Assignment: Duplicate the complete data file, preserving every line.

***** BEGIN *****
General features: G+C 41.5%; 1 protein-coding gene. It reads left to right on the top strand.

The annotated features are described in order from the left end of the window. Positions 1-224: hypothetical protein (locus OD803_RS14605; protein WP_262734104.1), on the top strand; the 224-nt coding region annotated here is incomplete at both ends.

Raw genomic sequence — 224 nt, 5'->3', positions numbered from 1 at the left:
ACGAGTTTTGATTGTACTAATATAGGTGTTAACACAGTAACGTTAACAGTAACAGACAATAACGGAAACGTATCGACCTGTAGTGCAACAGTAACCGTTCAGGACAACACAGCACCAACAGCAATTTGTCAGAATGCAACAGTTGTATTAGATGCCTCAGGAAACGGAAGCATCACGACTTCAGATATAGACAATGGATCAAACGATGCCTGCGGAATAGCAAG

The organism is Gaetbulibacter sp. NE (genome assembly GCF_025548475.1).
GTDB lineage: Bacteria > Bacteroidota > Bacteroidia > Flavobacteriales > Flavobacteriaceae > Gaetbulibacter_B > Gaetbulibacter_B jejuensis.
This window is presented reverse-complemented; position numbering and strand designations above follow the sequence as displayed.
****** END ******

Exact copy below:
General features: G+C 41.5%; 1 protein-coding gene. It reads left to right on the top strand.

The annotated features are described in order from the left end of the window. Positions 1-224: hypothetical protein (locus OD803_RS14605; protein WP_262734104.1), on the top strand; the 224-nt coding region annotated here is incomplete at both ends.

Raw genomic sequence — 224 nt, 5'->3', positions numbered from 1 at the left:
ACGAGTTTTGATTGTACTAATATAGGTGTTAACACAGTAACGTTAACAGTAACAGACAATAACGGAAACGTATCGACCTGTAGTGCAACAGTAACCGTTCAGGACAACACAGCACCAACAGCAATTTGTCAGAATGCAACAGTTGTATTAGATGCCTCAGGAAACGGAAGCATCACGACTTCAGATATAGACAATGGATCAAACGATGCCTGCGGAATAGCAAG

The organism is Gaetbulibacter sp. NE (genome assembly GCF_025548475.1).
GTDB lineage: Bacteria > Bacteroidota > Bacteroidia > Flavobacteriales > Flavobacteriaceae > Gaetbulibacter_B > Gaetbulibacter_B jejuensis.
This window is presented reverse-complemented; position numbering and strand designations above follow the sequence as displayed.